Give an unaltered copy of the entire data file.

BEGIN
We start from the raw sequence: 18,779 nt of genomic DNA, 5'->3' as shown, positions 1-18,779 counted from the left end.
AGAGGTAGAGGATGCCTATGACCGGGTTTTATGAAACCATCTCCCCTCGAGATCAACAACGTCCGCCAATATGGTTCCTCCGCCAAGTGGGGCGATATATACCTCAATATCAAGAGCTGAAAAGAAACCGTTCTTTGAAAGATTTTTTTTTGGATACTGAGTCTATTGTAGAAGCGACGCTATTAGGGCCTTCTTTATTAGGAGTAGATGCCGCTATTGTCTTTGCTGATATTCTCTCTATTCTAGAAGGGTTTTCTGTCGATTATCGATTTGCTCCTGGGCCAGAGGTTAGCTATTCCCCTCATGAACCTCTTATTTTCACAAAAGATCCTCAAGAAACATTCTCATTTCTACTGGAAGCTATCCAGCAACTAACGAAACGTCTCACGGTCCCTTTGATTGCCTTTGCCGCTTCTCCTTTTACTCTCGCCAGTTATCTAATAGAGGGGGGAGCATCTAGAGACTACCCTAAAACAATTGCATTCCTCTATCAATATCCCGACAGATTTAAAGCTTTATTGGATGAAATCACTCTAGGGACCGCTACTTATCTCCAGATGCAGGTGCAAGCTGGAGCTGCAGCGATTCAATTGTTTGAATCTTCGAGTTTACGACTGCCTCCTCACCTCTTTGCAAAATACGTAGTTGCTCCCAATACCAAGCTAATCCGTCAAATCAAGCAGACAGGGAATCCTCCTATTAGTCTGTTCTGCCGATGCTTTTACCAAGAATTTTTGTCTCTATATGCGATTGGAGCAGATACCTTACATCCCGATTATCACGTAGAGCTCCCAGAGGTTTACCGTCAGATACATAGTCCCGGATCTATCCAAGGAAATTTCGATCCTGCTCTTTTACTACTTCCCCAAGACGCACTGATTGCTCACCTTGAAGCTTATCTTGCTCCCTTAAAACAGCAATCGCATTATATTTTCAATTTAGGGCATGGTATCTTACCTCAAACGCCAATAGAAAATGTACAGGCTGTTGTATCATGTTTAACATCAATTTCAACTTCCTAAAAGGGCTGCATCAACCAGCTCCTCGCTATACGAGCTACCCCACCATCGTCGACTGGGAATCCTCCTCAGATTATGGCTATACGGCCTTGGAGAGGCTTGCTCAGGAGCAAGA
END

We start from the raw sequence: 18,779 nt of genomic DNA, 5'->3' as shown, positions 1-18,779 counted from the left end.
AGAGGTAGAGGATGCCTATGACCGGGTTTTATGAAACCATCTCCCCTCGAGATCAACAACGTCCGCCAATATGGTTCCTCCGCCAAGTGGGGCGATATATACCTCAATATCAAGAGCTGAAAAGAAACCGTTCTTTGAAAGATTTTTTTTTGGATACTGAGTCTATTGTAGAAGCGACGCTATTAGGGCCTTCTTTATTAGGAGTAGATGCCGCTATTGTCTTTGCTGATATTCTCTCTATTCTAGAAGGGTTTTCTGTCGATTATCGATTTGCTCCTGGGCCAGAGGTTAGCTATTCCCCTCATGAACCTCTTATTTTCACAAAAGATCCTCAAGAAACATTCTCATTTCTACTGGAAGCTATCCAGCAACTAACGAAACGTCTCACGGTCCCTTTGATTGCCTTTGCCGCTTCTCCTTTTACTCTCGCCAGTTATCTAATAGAGGGGGGAGCATCTAGAGACTACCCTAAAACAATTGCATTCCTCTATCAATATCCCGACAGATTTAAAGCTTTATTGGATGAAATCACTCTAGGGACCGCTACTTATCTCCAGATGCAGGTGCAAGCTGGAGCTGCAGCGATTCAATTGTTTGAATCTTCGAGTTTACGACTGCCTCCTCACCTCTTTGCAAAATACGTAGTTGCTCCCAATACCAAGCTAATCCGTCAAATCAAGCAGACAGGGAATCCTCCTATTAGTCTGTTCTGCCGATGCTTTTACCAAGAATTTTTGTCTCTATATGCGATTGGAGCAGATACCTTACATCCCGATTATCACGTAGAGCTCCCAGAGGTTTACCGTCAGATACATAGTCCCGGATCTATCCAAGGAAATTTCGATCCTGCTCTTTTACTACTTCCCCAAGACGCACTGATTGCTCACCTTGAAGCTTATCTTGCTCCCTTAAAACAGCAATCGCATTATATTTTCAATTTAGGGCATGGTATCTTACCTCAAACGCCAATAGAAAATGTACAGGCTGTTGTATCATGTTTAACATCAATTTCAACTTCCTAAAAGGGCTGCATCAACCAGCTCCTCGCTATACGAGCTACCCCACCATCGTCGACTGGGAATCCTCCTCAGATTATGGCTATACGGCCTTGGAGAGGCTTGCTCAGGAGCAAGA